OK, I'll admit I can be a bit of a dinosaur. Just ask my kids. But I'm really struggling with what is fast becoming the demise of cursive writing in America, including right here in our fair city of Dublin, where it is no longer a part of the core curriculum.
It appears that in our caffeine-induced high test-scores-or-bust mentality (and yes, I know standards are changing ... somewhat), teachers have simply not had the time to teach students what many of us spent hours theoretically perfecting: how to write something other than block letters.
"It's a shift," says John Green Elementary School Principal Keith Nomura. "Cursive in and of itself may be more of something from romantic times, but it's been a shift in our world culturally toward connectivity via the computer, text messaging and emails."
So, in other words, the schools can teach typing on a keyboard, with cursive fonts part of the choices the user can make -- not that the young users will actually be able to recognize the letters being printed from the aforementioned fonts.
To be fair, some teachers at Green Elementary and other schools are including a few lessons on cursive on their own, but Nomura says with the changing California education standards, and all of the additional demands brought upon teachers, such as teaching anti-bullying lessons, its far more important that students are able craft a coherent and legible (aka written and printed using a computer) three to four-paragraph essay than is it is to know how to actually use a pen to artistically produce an esthetically beautiful document or letter.
What do you think? Stegosaurus? Brachiosaurus? T-Rex?
Even renowned Stanford Computer Sciences Professor Emeritus Les Ernest, who 20-plus years ago worked on software that would allow a computer to read cursive and turn it into text, thinks cursive lovers need to accept that it could be going away for good.
"It's probably going to fade away and become something like exotic handwriting. People may be able to read it for a while, but the writing will go away," he told me.
But what about being able to at least sign your own name to a check or other legal documents? Nope, not necessary, adds Ernest.
"It's possible now to do digital signatures, and I expect it (handwritten signatures) to fade away over the next 10 years."
Oh, and by the way, says Nomura, when's the last time that peoples' signatures even remotely resembled real cursive handwriting? At least that's what I think Nomura said. I'm struggling to read my own cursive handwritten notes at the moment.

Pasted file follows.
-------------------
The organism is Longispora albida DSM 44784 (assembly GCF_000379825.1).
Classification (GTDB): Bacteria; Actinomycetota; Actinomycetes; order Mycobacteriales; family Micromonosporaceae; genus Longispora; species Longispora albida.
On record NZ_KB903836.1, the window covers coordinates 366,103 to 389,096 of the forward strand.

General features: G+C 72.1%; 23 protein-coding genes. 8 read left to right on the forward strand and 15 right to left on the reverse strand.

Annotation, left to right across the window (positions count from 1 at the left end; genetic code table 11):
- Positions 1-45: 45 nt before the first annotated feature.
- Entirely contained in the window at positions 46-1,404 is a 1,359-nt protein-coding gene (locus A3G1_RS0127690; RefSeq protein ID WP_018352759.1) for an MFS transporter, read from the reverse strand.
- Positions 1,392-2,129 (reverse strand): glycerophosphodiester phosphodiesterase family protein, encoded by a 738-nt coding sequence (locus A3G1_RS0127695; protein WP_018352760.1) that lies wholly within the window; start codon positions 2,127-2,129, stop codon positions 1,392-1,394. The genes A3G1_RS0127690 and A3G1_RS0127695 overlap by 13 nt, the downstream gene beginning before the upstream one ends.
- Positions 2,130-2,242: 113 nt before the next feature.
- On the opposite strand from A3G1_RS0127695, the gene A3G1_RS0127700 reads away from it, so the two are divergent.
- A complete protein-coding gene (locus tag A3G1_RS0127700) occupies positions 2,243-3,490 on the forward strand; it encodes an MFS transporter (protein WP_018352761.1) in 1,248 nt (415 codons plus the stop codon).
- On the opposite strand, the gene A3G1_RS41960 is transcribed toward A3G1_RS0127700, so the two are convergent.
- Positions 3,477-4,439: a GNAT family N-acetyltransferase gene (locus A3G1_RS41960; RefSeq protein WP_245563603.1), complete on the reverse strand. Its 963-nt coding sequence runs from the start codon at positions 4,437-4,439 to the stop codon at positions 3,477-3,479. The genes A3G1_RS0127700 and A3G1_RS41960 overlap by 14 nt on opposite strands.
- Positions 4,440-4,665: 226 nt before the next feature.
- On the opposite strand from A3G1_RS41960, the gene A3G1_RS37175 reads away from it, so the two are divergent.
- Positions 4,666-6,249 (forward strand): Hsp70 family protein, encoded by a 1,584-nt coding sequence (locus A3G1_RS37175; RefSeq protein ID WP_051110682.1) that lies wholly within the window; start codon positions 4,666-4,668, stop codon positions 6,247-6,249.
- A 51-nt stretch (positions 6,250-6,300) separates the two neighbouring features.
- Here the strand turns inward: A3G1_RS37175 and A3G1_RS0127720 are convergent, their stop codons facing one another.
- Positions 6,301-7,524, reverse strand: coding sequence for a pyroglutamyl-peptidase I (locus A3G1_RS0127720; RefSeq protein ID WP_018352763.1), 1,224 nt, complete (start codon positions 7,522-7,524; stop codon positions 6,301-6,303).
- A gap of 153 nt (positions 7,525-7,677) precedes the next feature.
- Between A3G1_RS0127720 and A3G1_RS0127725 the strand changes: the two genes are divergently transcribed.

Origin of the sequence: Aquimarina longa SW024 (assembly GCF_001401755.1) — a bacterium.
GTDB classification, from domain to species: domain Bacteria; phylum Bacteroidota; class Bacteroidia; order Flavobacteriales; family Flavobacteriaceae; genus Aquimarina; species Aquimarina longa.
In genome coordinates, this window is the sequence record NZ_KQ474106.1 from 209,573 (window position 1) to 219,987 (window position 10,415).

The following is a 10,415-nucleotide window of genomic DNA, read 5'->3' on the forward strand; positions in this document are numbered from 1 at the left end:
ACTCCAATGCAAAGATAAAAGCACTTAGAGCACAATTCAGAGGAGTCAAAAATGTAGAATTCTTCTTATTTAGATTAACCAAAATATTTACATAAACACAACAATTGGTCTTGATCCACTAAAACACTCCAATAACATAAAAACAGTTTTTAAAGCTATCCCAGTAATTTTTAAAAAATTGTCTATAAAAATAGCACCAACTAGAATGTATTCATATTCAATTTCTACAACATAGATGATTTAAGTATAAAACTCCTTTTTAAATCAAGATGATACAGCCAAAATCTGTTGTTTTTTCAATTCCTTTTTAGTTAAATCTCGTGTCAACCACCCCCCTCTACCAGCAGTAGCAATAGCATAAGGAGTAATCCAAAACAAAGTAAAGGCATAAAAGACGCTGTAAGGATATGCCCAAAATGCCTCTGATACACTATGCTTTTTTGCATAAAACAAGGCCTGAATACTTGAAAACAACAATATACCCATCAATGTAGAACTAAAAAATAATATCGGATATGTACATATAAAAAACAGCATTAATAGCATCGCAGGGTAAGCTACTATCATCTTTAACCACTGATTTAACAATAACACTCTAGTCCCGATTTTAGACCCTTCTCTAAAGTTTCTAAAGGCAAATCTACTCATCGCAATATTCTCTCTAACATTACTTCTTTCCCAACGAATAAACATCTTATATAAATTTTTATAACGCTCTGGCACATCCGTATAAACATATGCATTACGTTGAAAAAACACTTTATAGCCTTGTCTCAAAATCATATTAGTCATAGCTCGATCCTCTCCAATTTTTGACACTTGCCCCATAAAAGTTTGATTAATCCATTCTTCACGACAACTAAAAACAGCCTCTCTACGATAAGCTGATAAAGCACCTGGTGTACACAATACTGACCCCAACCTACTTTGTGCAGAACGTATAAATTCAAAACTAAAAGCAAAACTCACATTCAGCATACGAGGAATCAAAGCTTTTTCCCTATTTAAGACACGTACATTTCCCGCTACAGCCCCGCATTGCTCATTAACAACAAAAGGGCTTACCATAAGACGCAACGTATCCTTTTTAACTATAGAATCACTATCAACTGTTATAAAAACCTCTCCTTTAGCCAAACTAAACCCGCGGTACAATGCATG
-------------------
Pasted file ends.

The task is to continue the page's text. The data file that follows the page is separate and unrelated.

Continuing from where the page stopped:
Yeah, well, good luck being able to have kids read the original signatures on the Declaration of Independence, or to read the autographs of their favorite sports stars -- at least until the rich and famous, too, can only write in block letters.
OK, definitely Triceratops.
Changes at DPIE: Congratulations to Janet Lockhart, the retiring executive director of Dublin Partners in Education for all of her work to help support Dublin schools. The former Dublin mayor is stepping down at the end of this month and turning over the reigns to Fawn Holman, who spent many years working for the city and will now continue the efforts of Lockhart, the board and staff.
If you have slightly older kids in Dublin schools, you may have noticed over the past few years that DPIE has pulled back with direct solicitation of donations from parents of district students so as not to compete with local parent faculty clubs. But DPIE still holds special events, like the upcoming Oct. 25 Celebrity Waiter event. And despite the sluggish economy, businesses have not pulled back from continuing to send in checks to support the nonprofit organization.
"DPIE has not experienced a decline in corporate contributions this year, and we have actually welcomed new business partners who have contributed to our scholarship fund and other programming," says Holman.
You can find out more by visiting www.dpie.org or liking their Facebook page.
Contact Alan Elias at firstname.lastname@example.org.